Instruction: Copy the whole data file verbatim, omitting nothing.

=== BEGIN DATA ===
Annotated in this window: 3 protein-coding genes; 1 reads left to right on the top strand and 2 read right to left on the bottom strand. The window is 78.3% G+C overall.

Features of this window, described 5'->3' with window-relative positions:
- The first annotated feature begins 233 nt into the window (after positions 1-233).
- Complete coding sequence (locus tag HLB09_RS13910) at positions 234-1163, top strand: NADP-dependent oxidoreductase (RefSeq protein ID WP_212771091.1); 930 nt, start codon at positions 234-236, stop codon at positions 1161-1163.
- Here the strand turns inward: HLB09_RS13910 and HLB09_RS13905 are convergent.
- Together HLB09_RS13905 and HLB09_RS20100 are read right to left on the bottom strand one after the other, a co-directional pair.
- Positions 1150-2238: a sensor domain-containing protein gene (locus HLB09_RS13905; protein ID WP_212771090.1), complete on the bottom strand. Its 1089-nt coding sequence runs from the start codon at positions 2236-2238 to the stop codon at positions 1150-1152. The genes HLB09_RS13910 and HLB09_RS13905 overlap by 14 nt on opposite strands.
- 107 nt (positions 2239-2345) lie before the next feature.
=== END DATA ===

Annotated in this window: 3 protein-coding genes; 1 reads left to right on the top strand and 2 read right to left on the bottom strand. The window is 78.3% G+C overall.

Features of this window, described 5'->3' with window-relative positions:
- The first annotated feature begins 233 nt into the window (after positions 1-233).
- Complete coding sequence (locus tag HLB09_RS13910) at positions 234-1163, top strand: NADP-dependent oxidoreductase (RefSeq protein ID WP_212771091.1); 930 nt, start codon at positions 234-236, stop codon at positions 1161-1163.
- Here the strand turns inward: HLB09_RS13910 and HLB09_RS13905 are convergent.
- Together HLB09_RS13905 and HLB09_RS20100 are read right to left on the bottom strand one after the other, a co-directional pair.
- Positions 1150-2238: a sensor domain-containing protein gene (locus HLB09_RS13905; protein ID WP_212771090.1), complete on the bottom strand. Its 1089-nt coding sequence runs from the start codon at positions 2236-2238 to the stop codon at positions 1150-1152. The genes HLB09_RS13910 and HLB09_RS13905 overlap by 14 nt on opposite strands.
- 107 nt (positions 2239-2345) lie before the next feature.